Spring, which will start on Saturday at 10:37 am, is expected to be warmer than normal throughout the country, especially in the east and in the Balearics after an unsettled winter. “Average temperatures during April, May and June are at least going to be 0.5 degrees above normal” on the mainland and in the Balearics, Beatriz Hervella, spokesperson for the State Meteorological Agency (Aemet) said on Thursday. It will be drier in the northwest of the country and normal in the rest.
Looking back at winter, Hervella explained that it was the sixth warmest winter and also the sixth wettest of the 21st century, and she highlighted the “eight high-impact storms that developed throughout December, January and February”, as well as heavy snowfall, unusual storms and the weeks of airborne dust and sand in the atmosphere. Hervella said that it has been a winter “with great weather changes”, going from freezing days to days where heat records were broken.
In January there were two cold fronts, one of which, after the historic snowfall left by the storm Filomena, lasted for eight days (January 11-18), bringing record temperatures lower than 25 degrees below zero and with several low temperature records. It was the second sharpest cold front of the 21st century by duration and intensity, after the one registered in December 2001, and made the first half of January the second coldest since records began.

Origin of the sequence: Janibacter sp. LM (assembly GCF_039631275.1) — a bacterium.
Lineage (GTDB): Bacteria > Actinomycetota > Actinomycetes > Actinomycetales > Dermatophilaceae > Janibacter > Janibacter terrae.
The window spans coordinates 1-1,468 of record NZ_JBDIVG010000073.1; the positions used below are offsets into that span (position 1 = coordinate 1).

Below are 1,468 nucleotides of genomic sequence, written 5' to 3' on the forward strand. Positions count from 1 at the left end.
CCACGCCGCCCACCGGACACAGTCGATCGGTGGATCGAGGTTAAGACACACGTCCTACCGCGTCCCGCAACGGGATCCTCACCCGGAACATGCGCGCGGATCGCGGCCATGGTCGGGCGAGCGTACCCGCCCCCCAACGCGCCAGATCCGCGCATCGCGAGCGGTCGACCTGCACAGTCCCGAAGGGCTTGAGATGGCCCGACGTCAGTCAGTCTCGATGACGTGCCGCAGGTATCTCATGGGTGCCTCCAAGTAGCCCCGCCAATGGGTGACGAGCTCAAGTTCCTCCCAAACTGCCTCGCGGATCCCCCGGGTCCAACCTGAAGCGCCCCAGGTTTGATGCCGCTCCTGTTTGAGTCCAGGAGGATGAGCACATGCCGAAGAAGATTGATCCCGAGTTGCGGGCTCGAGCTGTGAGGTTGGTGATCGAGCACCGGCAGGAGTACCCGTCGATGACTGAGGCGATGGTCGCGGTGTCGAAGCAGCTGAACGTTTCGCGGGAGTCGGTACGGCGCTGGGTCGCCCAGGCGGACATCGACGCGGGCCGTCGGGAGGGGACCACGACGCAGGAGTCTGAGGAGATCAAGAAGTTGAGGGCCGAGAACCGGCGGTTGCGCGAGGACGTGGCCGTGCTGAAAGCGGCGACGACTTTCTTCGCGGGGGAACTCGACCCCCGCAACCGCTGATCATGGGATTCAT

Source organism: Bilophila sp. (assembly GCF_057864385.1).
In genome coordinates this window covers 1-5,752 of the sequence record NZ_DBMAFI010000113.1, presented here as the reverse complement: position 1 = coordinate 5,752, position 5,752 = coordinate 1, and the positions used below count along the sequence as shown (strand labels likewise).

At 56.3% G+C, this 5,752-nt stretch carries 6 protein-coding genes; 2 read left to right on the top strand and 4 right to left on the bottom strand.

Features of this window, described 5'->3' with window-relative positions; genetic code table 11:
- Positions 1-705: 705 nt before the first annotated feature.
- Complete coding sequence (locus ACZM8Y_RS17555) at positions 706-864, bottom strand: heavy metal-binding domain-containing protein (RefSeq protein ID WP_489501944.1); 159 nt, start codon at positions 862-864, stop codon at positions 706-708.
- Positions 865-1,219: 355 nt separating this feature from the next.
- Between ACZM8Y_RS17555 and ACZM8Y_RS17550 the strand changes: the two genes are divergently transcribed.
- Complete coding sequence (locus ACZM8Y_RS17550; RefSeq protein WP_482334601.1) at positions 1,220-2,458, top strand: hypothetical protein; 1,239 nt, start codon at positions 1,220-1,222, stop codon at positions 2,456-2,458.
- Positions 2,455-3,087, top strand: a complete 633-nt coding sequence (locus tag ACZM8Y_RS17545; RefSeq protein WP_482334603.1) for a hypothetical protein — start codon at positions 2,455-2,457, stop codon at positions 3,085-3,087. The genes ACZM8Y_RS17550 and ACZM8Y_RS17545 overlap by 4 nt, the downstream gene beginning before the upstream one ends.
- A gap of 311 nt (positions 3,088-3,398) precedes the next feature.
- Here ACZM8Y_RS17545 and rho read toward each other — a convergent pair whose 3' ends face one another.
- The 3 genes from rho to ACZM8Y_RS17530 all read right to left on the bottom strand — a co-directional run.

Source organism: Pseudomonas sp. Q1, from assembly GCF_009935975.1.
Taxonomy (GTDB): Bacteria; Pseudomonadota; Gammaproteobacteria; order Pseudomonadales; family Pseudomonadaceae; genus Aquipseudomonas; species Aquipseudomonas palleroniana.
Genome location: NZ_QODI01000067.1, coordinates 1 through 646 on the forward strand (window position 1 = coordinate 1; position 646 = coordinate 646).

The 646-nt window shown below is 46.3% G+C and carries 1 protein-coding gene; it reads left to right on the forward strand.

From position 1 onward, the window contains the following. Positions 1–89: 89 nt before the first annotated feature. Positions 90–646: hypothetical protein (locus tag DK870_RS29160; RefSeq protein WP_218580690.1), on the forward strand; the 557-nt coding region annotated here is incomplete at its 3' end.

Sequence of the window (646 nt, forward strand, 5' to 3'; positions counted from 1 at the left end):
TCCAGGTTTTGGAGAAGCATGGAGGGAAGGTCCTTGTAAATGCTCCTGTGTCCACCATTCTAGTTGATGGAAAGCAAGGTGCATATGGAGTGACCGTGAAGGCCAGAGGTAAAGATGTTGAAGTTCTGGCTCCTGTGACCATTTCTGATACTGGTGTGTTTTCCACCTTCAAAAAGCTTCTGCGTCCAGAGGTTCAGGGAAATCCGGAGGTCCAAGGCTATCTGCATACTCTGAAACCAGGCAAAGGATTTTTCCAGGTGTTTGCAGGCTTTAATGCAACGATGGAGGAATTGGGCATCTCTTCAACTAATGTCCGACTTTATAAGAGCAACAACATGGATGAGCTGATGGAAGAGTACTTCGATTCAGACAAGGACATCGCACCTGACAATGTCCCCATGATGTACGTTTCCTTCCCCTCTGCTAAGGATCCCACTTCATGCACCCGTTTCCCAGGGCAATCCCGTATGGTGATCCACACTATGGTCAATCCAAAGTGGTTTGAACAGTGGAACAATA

After this phenomenon, the second fortnight of the month “was the warmest since 1961, along with 1966,” the spokeswoman said, and a number of maximum temperature records were broken. In Alicante, for example, maximum temperatures reached 29.8ºC.
In terms of rainfall, it was the sixth rainiest winter of the 21st century, with 218 litres per square metre collected throughout Spain, 11 percent above average. But it was dry in the Mediterranean regions of the mainland and in the Balearics. Mind you, it is going to be a very cold weekend in the Balearics.